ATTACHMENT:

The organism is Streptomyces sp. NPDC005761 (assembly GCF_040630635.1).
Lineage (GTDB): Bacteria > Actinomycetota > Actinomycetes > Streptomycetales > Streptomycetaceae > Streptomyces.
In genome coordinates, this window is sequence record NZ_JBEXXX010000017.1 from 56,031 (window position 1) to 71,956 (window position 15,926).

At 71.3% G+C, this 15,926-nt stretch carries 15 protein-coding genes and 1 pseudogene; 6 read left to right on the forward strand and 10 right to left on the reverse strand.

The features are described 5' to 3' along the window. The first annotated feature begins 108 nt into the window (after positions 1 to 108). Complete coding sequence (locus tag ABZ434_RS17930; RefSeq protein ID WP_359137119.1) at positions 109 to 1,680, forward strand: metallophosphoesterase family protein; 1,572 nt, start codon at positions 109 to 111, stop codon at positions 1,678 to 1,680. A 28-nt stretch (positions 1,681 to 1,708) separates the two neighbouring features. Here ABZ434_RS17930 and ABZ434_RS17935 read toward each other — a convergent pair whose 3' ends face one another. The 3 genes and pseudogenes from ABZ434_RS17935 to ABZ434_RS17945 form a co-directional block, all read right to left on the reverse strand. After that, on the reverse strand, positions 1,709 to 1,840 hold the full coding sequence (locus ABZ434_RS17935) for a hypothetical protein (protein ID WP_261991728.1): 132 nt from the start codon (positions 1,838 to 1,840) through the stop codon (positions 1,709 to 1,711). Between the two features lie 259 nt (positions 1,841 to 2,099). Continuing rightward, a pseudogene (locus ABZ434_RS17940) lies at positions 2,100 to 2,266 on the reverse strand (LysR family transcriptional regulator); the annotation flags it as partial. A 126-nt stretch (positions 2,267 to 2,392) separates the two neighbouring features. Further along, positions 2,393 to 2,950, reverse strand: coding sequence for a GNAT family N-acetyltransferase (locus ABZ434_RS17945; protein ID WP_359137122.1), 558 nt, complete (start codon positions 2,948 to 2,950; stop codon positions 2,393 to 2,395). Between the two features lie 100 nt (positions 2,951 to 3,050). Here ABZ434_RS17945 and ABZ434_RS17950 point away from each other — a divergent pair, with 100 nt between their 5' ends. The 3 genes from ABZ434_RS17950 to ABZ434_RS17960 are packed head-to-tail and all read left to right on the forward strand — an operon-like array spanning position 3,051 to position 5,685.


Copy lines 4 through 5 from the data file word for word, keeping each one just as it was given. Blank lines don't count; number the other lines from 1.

At 71.3% G+C, this 15,926-nt stretch carries 15 protein-coding genes and 1 pseudogene; 6 read left to right on the forward strand and 10 right to left on the reverse strand.

The features are described 5' to 3' along the window. The first annotated feature begins 108 nt into the window (after positions 1 to 108). Complete coding sequence (locus tag ABZ434_RS17930; RefSeq protein ID WP_359137119.1) at positions 109 to 1,680, forward strand: metallophosphoesterase family protein; 1,572 nt, start codon at positions 109 to 111, stop codon at positions 1,678 to 1,680. A 28-nt stretch (positions 1,681 to 1,708) separates the two neighbouring features. Here ABZ434_RS17930 and ABZ434_RS17935 read toward each other — a convergent pair whose 3' ends face one another. The 3 genes and pseudogenes from ABZ434_RS17935 to ABZ434_RS17945 form a co-directional block, all read right to left on the reverse strand. After that, on the reverse strand, positions 1,709 to 1,840 hold the full coding sequence (locus ABZ434_RS17935) for a hypothetical protein (protein ID WP_261991728.1): 132 nt from the start codon (positions 1,838 to 1,840) through the stop codon (positions 1,709 to 1,711). Between the two features lie 259 nt (positions 1,841 to 2,099). Continuing rightward, a pseudogene (locus ABZ434_RS17940) lies at positions 2,100 to 2,266 on the reverse strand (LysR family transcriptional regulator); the annotation flags it as partial. A 126-nt stretch (positions 2,267 to 2,392) separates the two neighbouring features. Further along, positions 2,393 to 2,950, reverse strand: coding sequence for a GNAT family N-acetyltransferase (locus ABZ434_RS17945; protein ID WP_359137122.1), 558 nt, complete (start codon positions 2,948 to 2,950; stop codon positions 2,393 to 2,395). Between the two features lie 100 nt (positions 2,951 to 3,050). Here ABZ434_RS17945 and ABZ434_RS17950 point away from each other — a divergent pair, with 100 nt between their 5' ends. The 3 genes from ABZ434_RS17950 to ABZ434_RS17960 are packed head-to-tail and all read left to right on the forward strand — an operon-like array spanning position 3,051 to position 5,685.